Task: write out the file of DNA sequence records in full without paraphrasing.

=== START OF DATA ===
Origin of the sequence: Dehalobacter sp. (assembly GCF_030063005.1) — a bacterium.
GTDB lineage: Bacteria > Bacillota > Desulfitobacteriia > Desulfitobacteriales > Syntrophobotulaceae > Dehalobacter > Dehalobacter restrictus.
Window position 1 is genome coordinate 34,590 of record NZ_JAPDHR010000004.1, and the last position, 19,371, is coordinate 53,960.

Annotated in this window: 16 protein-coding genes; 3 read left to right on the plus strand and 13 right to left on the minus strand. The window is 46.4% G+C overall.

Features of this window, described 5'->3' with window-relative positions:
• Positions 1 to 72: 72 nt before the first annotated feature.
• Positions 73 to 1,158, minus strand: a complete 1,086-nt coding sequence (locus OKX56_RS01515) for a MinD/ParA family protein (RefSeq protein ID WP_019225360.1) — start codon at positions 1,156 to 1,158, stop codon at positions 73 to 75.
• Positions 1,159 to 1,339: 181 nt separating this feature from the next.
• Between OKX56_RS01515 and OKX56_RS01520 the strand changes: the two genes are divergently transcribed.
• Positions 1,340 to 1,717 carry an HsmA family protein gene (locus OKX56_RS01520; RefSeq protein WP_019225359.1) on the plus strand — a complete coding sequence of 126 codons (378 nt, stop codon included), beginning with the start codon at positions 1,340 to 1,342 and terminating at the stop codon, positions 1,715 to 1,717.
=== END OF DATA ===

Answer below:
Origin of the sequence: Dehalobacter sp. (assembly GCF_030063005.1) — a bacterium.
GTDB lineage: Bacteria > Bacillota > Desulfitobacteriia > Desulfitobacteriales > Syntrophobotulaceae > Dehalobacter > Dehalobacter restrictus.
Window position 1 is genome coordinate 34,590 of record NZ_JAPDHR010000004.1, and the last position, 19,371, is coordinate 53,960.

Annotated in this window: 16 protein-coding genes; 3 read left to right on the plus strand and 13 right to left on the minus strand. The window is 46.4% G+C overall.

Features of this window, described 5'->3' with window-relative positions:
• Positions 1 to 72: 72 nt before the first annotated feature.
• Positions 73 to 1,158, minus strand: a complete 1,086-nt coding sequence (locus OKX56_RS01515) for a MinD/ParA family protein (RefSeq protein ID WP_019225360.1) — start codon at positions 1,156 to 1,158, stop codon at positions 73 to 75.
• Positions 1,159 to 1,339: 181 nt separating this feature from the next.
• Between OKX56_RS01515 and OKX56_RS01520 the strand changes: the two genes are divergently transcribed.
• Positions 1,340 to 1,717 carry an HsmA family protein gene (locus OKX56_RS01520; RefSeq protein WP_019225359.1) on the plus strand — a complete coding sequence of 126 codons (378 nt, stop codon included), beginning with the start codon at positions 1,340 to 1,342 and terminating at the stop codon, positions 1,715 to 1,717.